When St. Mary’s went all online in March 2020 I started writing Letters from the Park to keep in touch with seminarians and faculty because of our physical separation and new virtual reality. When a “third wave” began I thought of resuming the Letters, not just to keep in touch, but as a way of reflecting on the impact of the pandemic on our lives; a longer-term effort to reflect on some more important things we might want to think about in the light of how our lives have changed. I enjoy writing and this is an opportunity to fulfill an aspect of ministry not always available to me as a seminary rector. Pastors are teachers, preachers and evangelizers who cultivate holiness. These letters are an opportunity to better fulfill my role as a pastor.
Letters from the Park
Baltimore: Roland Park Neighborhood
Dear St. Mary’s Community,
Who would have thought two years ago we would still be contending with a worldwide pandemic? Few, other than scientists, had ever heard of “novel coronaviruses,” much less COVID-19. It swept over the world nevertheless with astounding speed and devastation. We are now in a “third wave” (Omicron). How long will it last? Will there be more waves, more variants? No one can say for sure. One thing is certain, however: we’re all in a state of pandemic fatigue.
There have been many pandemics in history, at least five more devastating than COVID. A plague killed five million in the third century, in the sixth thirty to fifty million. The Black Plague caused over two hundred million deaths, more than one-third the population of Europe in the fourteenth century. Smallpox fifty-six million in the sixteenth, the Spanish Flu, a hundred years ago, forty to fifty million. AIDS twenty-five to thirty million to date, and COVID-19 five and a half million and counting. Though infrequent, pandemics have not been unusual. When they do occur, they cause people to ask profound questions about life and the human condition. They reveal just how fragile our existence really is; they bring us face-to-face with life’s big questions: What does it mean to be a human being, to be part of the human race? What is the meaning of suffering, evil and death, which human ingenuity and progress have not eliminated? What are our achievements really all about, acquired at so great a price? How can we contribute more to the advancement of society? What happens after our lives on earth end? These are questions the Church’s Pastoral Constitution on the Church in the Modern World (Gaudium et Spes) posed nearly 60 years ago.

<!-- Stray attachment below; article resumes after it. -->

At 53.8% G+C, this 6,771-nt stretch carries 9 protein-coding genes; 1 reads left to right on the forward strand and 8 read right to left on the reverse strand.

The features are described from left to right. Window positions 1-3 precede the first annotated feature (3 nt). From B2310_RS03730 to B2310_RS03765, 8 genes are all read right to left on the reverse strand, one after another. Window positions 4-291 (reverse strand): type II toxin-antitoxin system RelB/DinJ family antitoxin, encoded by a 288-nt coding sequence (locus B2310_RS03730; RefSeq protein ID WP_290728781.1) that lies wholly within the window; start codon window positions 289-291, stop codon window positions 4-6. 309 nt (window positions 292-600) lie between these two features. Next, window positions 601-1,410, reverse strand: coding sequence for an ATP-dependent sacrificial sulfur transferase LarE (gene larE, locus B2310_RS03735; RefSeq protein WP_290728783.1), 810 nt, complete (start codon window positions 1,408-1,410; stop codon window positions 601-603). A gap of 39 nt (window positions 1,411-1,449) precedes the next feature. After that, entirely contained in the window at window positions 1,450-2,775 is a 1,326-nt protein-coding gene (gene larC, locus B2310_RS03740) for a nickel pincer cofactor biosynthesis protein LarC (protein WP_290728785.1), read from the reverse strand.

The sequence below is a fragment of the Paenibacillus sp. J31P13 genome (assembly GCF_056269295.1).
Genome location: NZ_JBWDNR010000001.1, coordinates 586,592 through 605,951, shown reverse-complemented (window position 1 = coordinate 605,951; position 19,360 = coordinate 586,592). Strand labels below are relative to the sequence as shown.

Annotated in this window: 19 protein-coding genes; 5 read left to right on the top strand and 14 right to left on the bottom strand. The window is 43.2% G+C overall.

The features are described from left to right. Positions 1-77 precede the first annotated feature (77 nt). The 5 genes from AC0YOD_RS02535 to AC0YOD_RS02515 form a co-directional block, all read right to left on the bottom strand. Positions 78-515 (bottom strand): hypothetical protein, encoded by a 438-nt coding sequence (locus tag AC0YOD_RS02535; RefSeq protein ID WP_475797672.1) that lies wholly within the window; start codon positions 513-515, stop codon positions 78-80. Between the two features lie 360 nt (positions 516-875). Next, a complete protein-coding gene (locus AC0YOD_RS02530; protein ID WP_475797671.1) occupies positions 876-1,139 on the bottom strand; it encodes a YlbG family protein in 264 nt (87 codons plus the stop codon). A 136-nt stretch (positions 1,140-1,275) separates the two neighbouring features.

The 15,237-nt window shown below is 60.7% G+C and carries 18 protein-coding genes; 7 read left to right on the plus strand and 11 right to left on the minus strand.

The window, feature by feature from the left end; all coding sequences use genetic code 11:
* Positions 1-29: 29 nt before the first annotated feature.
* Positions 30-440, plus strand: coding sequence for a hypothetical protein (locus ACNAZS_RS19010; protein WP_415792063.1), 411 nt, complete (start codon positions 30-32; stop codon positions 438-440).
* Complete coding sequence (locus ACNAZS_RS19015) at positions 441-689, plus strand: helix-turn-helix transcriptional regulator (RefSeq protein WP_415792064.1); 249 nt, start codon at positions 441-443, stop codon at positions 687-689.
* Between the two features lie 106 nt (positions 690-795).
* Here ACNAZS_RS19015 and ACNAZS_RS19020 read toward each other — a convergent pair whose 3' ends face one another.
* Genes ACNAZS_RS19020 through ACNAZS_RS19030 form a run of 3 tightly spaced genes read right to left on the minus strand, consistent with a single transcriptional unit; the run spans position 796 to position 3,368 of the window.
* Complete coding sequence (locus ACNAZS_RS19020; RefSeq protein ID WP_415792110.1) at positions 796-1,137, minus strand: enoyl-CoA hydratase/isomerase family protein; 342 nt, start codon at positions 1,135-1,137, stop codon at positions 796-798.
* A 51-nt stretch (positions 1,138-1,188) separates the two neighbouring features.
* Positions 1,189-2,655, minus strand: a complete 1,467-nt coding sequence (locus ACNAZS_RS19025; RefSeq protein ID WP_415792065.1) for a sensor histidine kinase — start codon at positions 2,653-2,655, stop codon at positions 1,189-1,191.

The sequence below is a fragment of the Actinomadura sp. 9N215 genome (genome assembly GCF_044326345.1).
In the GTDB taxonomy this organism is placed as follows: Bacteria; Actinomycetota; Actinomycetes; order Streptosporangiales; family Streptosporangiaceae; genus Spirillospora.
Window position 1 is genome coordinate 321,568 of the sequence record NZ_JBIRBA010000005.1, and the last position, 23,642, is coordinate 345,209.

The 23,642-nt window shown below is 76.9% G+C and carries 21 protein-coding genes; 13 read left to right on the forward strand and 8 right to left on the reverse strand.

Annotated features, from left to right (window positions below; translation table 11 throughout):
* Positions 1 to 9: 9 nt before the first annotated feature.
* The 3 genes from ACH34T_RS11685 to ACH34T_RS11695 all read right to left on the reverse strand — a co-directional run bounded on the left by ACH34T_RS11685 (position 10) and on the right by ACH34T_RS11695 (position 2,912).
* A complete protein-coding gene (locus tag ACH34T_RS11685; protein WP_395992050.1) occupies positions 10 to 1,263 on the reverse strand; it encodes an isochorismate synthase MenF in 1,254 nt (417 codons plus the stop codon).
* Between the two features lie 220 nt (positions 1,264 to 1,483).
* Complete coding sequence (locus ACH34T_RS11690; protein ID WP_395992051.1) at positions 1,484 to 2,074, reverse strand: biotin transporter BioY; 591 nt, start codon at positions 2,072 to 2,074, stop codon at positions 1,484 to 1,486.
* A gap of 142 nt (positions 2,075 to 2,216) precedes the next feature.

Pandemics and other natural disasters can make us wonder if everything is coming to its inevitable end. Is it possible we may be living in apocalyptic times? The Catholic theologian, Karl Rahner, once observed that a modern crisis is the extent to which people try to avoid asking the big questions by keeping busy, always distracted by other things. Yet, those questions are always present in the depths of our consciousness, however much we ignore them. A willingness to ask them, however, can lead to exploring the meaning of life in new ways. That’s what Christianity did when it appeared on the scene over two thousand years ago, a time when the world as then known seemed to be falling apart. Christian faith offered a new and more hopeful way of understanding life. In contemplating the life, death, and resurrection of Jesus Christ, those who grasped its message came to realize and believe that the Kingdom of God had arrived and was breaking into human experience and human history. God’s grace was present, and deeply felt; it sustained people through devastating events and great human suffering: truly Good News offering hope and the prospect of new beginnings, despite trials, tribulation, and challenging odds.